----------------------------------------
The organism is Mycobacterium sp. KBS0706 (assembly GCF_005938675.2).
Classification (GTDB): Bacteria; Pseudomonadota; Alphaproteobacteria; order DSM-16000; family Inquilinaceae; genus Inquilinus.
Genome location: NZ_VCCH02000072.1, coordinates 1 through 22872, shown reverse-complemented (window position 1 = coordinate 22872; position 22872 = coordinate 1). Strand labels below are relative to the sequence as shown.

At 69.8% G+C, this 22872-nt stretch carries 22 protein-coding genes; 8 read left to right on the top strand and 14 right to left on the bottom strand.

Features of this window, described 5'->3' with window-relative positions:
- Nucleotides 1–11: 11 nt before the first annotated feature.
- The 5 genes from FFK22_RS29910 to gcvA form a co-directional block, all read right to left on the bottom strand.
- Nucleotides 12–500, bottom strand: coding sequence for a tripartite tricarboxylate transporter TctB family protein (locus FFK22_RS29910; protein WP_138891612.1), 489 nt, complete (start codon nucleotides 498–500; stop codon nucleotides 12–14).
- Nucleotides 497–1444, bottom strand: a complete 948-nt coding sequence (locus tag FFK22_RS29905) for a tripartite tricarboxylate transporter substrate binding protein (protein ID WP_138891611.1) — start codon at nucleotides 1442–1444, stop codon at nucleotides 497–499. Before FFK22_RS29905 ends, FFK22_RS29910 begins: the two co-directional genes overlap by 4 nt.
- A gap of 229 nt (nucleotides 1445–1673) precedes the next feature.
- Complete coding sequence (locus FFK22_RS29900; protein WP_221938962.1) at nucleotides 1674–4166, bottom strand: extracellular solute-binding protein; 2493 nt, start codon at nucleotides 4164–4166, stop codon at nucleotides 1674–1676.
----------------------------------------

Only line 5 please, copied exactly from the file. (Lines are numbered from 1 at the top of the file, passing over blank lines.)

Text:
Features of this window, described 5'->3' with window-relative positions: